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Lehi Cityscape

Lehi City Implements PI Treatment Plan

Posted Category: Newsroom, Uncategorized.

Lehi City has created a treatment plan for the pressurized irrigation (PI) system. On Monday, August 21st, the Water Department shock treated two of our key reservoirs, with one receiving a steady rate of dosing. This treatment is designed to help deactivate and lower the levels of bacteria.
E. coli 0157 was found in the sediment of the Sandpit Reservoir, which is behind the Water Department. Crews shock-treated the Low Hills Reservoir and Sandpit Reservoirs, with Sandpit receiving a steady rate of dosing. The majority of PI water this time of year is delivered to the Sandpit Reservoirs behind the Water Department. This water is then pumped to other storage reservoirs to serve different parts of the city. The shock treatment in those reservoirs is a large, one-time dose meant to treat all the existing water in the reservoir. That treated water then leaves the storage reservoir and runs into the distribution system. The constant-rate dose then treats the water as it enters the reservoir.

PI water is not usually treated and tested. In the past, the Water Department has attempted to combat other species, such as Corbicua fluminea (Asian clam), with chlorine. Due to the quality of the PI water, the chlorine was ineffective. The City was advised to try a copper-sodium liquid solution to help treat the PI water. Crews will diligently conduct water sampling and testing throughout the next few weeks to measure the effectiveness of the solution. Even with the treatment, there is always a high chance of bacteria. The treatment will not get the PI water to the level and standard of culinary drinking water. This water was never meant to be consumed or played in.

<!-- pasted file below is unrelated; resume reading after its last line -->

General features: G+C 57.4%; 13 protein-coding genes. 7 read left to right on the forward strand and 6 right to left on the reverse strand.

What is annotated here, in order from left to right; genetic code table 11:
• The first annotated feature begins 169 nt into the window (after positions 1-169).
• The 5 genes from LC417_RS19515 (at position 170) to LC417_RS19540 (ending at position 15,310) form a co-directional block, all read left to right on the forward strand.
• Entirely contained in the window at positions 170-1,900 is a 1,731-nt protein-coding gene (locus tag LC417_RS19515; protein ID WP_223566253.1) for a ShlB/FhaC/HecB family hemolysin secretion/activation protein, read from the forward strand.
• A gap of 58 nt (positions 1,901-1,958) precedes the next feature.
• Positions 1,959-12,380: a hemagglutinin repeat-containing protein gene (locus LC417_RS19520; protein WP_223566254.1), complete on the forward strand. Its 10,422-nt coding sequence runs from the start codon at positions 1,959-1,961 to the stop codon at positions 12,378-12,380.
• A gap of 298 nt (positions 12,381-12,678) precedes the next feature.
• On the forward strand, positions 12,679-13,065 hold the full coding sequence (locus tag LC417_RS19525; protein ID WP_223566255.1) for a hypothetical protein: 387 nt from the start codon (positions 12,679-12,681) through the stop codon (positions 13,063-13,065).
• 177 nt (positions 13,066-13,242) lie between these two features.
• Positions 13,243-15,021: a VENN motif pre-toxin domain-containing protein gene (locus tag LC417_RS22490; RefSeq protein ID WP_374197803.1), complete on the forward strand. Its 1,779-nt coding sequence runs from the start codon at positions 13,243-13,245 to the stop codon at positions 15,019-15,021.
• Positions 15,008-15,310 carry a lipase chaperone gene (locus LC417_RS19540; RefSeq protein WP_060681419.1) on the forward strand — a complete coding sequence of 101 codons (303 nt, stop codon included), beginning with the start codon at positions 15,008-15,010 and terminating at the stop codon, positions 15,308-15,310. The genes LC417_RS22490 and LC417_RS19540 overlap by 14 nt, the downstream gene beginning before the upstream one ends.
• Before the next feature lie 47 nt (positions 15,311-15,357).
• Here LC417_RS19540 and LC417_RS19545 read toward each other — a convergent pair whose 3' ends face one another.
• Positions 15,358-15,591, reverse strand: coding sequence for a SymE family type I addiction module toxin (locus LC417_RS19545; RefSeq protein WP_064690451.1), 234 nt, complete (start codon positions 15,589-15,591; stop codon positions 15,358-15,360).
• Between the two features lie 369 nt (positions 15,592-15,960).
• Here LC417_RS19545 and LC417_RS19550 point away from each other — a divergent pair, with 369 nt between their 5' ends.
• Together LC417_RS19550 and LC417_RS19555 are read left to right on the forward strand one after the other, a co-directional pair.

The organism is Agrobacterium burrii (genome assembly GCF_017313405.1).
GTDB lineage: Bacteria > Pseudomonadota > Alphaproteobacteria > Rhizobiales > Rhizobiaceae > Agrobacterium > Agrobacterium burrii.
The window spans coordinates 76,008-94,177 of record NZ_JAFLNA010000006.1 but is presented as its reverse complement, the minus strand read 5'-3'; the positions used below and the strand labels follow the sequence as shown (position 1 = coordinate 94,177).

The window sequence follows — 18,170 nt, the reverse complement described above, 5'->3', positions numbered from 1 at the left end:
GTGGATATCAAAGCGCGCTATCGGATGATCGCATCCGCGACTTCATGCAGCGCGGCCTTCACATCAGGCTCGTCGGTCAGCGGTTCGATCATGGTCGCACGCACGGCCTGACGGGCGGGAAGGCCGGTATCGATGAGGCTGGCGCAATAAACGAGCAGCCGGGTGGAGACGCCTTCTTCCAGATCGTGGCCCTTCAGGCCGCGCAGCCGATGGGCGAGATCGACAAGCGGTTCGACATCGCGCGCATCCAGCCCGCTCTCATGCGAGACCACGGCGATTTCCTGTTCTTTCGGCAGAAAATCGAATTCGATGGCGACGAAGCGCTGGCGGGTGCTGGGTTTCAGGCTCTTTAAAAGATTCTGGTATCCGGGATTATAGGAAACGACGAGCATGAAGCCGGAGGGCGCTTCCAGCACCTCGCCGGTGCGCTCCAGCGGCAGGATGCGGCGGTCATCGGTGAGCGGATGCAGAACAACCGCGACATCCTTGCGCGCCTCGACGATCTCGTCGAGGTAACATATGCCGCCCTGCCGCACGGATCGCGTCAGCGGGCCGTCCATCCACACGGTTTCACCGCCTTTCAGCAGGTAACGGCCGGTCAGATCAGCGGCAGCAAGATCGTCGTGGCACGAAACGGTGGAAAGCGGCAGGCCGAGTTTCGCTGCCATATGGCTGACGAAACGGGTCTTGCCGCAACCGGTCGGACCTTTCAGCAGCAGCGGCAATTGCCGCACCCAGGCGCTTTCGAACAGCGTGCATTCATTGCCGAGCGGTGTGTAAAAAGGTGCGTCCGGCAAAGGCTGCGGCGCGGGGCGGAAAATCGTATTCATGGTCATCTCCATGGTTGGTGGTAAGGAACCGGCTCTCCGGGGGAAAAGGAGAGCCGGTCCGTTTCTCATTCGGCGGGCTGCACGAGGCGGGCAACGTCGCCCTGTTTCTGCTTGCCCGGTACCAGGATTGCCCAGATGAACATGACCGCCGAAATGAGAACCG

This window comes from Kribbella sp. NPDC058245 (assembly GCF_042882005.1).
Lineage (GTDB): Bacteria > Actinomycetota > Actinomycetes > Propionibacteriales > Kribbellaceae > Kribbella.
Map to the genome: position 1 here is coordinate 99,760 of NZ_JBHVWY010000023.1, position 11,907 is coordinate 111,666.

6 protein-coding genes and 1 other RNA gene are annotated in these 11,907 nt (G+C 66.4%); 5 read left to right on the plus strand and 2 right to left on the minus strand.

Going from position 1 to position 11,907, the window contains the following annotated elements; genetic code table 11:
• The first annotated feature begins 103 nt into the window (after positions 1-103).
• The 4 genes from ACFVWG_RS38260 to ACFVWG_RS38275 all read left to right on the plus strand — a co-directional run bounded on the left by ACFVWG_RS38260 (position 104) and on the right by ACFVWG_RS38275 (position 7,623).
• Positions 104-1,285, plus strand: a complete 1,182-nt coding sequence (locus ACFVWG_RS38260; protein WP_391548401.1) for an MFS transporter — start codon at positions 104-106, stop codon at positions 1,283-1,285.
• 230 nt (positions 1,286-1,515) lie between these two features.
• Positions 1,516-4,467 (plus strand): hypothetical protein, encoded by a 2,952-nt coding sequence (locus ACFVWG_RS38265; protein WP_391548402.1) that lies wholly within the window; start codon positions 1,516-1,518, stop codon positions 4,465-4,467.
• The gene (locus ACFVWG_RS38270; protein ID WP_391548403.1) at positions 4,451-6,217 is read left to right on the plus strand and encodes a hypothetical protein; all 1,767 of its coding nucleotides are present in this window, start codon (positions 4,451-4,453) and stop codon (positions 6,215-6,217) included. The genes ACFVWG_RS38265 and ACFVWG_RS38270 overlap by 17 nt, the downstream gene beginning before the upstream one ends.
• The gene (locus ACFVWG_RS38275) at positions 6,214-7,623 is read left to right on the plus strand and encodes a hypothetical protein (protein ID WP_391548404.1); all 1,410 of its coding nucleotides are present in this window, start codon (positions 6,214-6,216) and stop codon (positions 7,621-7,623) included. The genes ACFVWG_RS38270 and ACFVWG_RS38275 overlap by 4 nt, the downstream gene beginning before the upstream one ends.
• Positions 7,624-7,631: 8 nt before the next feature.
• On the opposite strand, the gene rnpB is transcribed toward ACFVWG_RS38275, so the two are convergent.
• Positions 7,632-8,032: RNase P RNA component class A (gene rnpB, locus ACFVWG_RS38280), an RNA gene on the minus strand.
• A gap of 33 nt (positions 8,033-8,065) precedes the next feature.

Residents are asked to continue being cautious while using PI water.

  • Do not drink pressurized irrigation (PI) water (this includes pets).
  • Do not play in PI water.
  • Irrigation water should not be used for bounce houses, pools, slip-n-slides, etc.
  • Be cautious with uncooked produce from your garden. It is recommended by the CDC that you do not consume UNCOOKED produce from your personal garden at this time.

We understand that there are questions or concerns. For more information, visit the E. coli information page. Questions can be sent to,

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